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GREY, THE (director/writer: Joe Carnahan; screenwriter: Ian Mackenzie Jeffers; based on the short story “Ghost Walker” by Ian Mackenzie Jeffers; cinematographer: Masanobu Takayanagi; editors: Roger Barton/Jason Hellman; music: Marc Streitenfeld; cast: Liam Neeson (Ottway), Frank Grillo (Diaz), Dermot Mulroney (Talget), Dallas Roberts (Henrick), Joe Anderson (Flannery), Nonso Anozie (Burke), Ben Bray (Hernandez), James Badge Dale (Lewenden), Anne Openshaw (Ottway’s wife); Runtime: 117; MPAA Rating: R; producers: Jules Daly/Joe Carnahan/Ridley Scott/Mickey Liddell; Open Road Films; 2012)

A gritty survival thriller.”

Reviewed by Dennis Schwartz

A gritty survival thriller directed and co-written by Joe Carnahan (“Narc”/”A-Team”/”Smokin Aces”). It’s based on the short story“Ghost Walker” by Ian Mackenzie Jeffers, who also co-writes the screenplay. The once promising Irish theatrical actor Liam Neeson, who played Oskar Schindler in his arty acting days, has found his niche in recent years starring in multiplex action B films with A budgets, where the pay is more lucrative than from art-house films, and once again does a classy job lifting such a limited film to greater heights because of his intelligent acting–in this case through his subdued but emotional handling of his noir-like character, a broken man who is trapped in a spot where there’s no escape.I can’t think of a better actor for this terse action hero pic than the fifty-something Neeson, especially since John Wayne is no longer with us. The role was originally set for Bradley Cooper, and I don’t think that casting decision would have worked.

Ottway (Liam Neeson) is the world-weary hunter of wolves, a sharpshooter employed by a big oil company to kill the bears and wolves in order to protect the oil riggers when working in the field. Stranded in an oil outpost somewhere in the wilderness of Alaska, the despondent Ottway contemplates suicide and writes an emotional last letter to his ex-wife (Anne Openshaw), seen in flashbacks. But the dead-man walking takes a flight the next day back to civilization from a plane chartered by the oil company. The plane crashes somewhere in the remote Alaskan wilderness and Ottway is among the seven oil company roughneck survivors. To survive the men must deal with the cold, blizzard white-out conditions, no food, the frozen tundra, their physical and psychological wounds and the knowledge that there’s little or no chance of being rescued because of their remote location. They also must deal with a vicious pack of large wolves led by an alpha wolf that starts picking them off one at a time because the men happened to land on their hunting ground. Ottway takes responsibility of leading the argumentative group to safety, away from the wolf hunting territory, thereby becoming the alpha human leader. But his leadership is challenged by a hostile ghetto-talking ex-con Diaz (Frank Grillo). The other men have equally compelling stories for working in such a hostile location and being so downtrodden; they include Talget (Dermot Mulroney), Ben Bray (Hernandez), Lewenden (James Badge Dale), Henrick (Dallas Roberts), Burke (Nonso Anozie) and the chatty Flannery (Joe Anderson). The men ultimately stop fighting with each other and fess up to their fears and unite to stave off the ravaging wolves. What makes Ottway the strongest character, even if he might be the saddest, is his reservoir of inner strength encapsulated in the memory of a four-line poem his late father wrote, the only poem he ever wrote, which was framed and hung in the study: “Once more into the fray. Into the last good fight I’ll ever know. Live and die on this day. Live and die on this day.” Ottway repeats it many times with passion before and after the many attacks by the wolves, giving the pic a chilling sense that nature isn’t only beautiful but could be cruel.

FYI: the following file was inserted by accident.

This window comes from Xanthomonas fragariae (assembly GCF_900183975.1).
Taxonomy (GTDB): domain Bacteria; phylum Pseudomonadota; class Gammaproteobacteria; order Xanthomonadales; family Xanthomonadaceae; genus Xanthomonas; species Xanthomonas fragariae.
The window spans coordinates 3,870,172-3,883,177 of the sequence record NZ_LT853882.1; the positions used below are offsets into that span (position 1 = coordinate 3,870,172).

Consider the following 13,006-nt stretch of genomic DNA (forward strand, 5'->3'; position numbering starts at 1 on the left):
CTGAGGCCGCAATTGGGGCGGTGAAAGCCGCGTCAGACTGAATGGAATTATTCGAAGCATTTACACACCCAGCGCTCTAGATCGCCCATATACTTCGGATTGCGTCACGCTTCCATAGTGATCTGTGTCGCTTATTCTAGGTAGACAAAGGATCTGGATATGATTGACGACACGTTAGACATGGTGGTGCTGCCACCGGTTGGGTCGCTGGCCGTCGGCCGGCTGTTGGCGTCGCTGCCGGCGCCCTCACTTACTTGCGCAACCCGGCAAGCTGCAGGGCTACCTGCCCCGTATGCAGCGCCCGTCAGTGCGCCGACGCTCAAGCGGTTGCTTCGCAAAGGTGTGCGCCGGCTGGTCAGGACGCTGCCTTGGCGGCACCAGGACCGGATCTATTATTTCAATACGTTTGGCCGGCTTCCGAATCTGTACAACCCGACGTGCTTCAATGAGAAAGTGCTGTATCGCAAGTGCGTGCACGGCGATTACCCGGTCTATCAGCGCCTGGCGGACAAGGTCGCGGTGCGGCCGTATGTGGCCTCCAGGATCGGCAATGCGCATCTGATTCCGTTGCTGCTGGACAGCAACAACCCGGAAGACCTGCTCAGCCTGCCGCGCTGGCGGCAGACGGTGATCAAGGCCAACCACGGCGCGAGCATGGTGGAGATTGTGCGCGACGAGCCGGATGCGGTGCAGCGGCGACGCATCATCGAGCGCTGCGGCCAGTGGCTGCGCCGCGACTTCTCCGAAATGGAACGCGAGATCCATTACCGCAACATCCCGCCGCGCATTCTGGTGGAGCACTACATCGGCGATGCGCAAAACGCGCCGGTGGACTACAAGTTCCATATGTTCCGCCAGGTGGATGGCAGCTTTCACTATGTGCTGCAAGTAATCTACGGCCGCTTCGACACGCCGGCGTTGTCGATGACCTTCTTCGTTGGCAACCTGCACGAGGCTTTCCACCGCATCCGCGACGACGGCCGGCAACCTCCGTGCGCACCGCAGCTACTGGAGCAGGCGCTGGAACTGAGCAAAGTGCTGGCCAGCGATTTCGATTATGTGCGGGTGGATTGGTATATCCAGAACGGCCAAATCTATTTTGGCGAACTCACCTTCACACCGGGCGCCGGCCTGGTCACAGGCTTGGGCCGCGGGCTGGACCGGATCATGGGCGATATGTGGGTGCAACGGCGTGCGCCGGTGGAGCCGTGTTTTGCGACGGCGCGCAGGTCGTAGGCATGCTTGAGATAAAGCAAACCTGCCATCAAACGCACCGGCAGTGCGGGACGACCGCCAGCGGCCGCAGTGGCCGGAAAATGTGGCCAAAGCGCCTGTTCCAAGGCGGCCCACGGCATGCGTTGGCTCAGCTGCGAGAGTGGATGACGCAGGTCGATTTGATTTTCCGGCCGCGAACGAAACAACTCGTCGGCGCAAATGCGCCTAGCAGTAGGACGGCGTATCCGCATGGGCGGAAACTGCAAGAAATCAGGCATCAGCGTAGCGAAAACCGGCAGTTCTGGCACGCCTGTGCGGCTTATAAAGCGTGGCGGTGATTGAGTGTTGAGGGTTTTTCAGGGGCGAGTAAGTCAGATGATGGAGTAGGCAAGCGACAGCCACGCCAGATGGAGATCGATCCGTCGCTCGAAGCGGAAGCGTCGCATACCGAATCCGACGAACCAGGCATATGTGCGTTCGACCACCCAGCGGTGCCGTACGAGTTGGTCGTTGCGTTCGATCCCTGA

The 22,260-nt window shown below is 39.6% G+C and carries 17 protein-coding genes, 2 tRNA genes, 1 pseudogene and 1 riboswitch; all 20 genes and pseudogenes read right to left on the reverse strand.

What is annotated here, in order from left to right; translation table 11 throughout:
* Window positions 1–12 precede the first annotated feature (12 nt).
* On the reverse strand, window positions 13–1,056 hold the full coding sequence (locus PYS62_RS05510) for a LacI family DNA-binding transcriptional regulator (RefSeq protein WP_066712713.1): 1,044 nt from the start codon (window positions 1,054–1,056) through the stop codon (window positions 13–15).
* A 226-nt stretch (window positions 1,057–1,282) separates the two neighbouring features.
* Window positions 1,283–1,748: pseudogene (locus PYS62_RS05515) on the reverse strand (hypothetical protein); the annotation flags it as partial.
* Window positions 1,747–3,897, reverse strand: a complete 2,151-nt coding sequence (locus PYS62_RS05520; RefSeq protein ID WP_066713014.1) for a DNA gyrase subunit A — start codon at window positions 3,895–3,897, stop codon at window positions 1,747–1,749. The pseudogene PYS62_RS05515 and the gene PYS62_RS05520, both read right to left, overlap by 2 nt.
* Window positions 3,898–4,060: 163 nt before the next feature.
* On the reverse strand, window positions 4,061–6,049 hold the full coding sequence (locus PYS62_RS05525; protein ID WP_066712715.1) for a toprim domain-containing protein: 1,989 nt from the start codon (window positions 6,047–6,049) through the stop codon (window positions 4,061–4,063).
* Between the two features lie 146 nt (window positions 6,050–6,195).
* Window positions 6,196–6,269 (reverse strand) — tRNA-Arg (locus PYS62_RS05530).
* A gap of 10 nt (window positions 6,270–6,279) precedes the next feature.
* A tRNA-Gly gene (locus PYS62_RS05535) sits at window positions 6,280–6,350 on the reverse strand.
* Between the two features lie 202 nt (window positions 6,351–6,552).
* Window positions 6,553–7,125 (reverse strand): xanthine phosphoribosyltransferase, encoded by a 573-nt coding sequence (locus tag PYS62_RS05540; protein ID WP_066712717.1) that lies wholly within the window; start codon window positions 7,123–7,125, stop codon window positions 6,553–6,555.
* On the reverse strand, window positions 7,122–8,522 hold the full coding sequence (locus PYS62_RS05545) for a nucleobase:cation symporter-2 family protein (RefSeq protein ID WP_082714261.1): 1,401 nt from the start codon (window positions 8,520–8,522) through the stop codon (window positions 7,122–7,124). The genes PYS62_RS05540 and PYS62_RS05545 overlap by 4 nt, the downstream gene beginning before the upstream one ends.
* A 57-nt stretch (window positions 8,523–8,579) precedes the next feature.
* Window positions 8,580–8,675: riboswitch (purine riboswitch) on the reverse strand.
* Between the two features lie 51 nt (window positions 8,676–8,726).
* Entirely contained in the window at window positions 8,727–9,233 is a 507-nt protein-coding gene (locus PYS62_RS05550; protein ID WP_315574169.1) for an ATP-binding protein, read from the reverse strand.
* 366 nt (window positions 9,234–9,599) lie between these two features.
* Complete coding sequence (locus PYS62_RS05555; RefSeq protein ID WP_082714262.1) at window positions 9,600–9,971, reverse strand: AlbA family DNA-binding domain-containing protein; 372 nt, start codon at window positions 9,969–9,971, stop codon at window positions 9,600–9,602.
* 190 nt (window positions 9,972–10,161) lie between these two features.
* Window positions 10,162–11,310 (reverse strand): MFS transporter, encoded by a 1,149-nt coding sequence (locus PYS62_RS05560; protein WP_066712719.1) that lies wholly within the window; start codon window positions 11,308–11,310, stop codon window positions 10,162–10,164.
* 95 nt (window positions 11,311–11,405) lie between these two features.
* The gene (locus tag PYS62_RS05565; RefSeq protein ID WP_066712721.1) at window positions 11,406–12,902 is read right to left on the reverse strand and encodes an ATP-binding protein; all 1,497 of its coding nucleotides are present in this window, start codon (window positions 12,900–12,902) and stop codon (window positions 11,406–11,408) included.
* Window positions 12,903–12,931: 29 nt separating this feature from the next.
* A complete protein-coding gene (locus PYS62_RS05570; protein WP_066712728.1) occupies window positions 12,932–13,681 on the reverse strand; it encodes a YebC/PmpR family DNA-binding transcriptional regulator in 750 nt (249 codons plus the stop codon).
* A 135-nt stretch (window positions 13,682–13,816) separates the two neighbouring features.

The wolves are men in wolf suits (designed by Greg Nicotero and Howard Berger), who keep things nightmarish scary. The film is magnificently shot by first-class cinematographer Masanobu Takayanagi on location in British Columbia. The story is executed with grace and the macho elements of this men’s adventure pic wisely takes a back seat to subtle storytelling and to exploring man’s gentler side. Such a well-realized pic coming from such a commercial director, who made his rep with louder crime films, is indeed a surprise–a pleasant one, I might add.


Dennis Schwartz: “Ozus’ World Movie Reviews”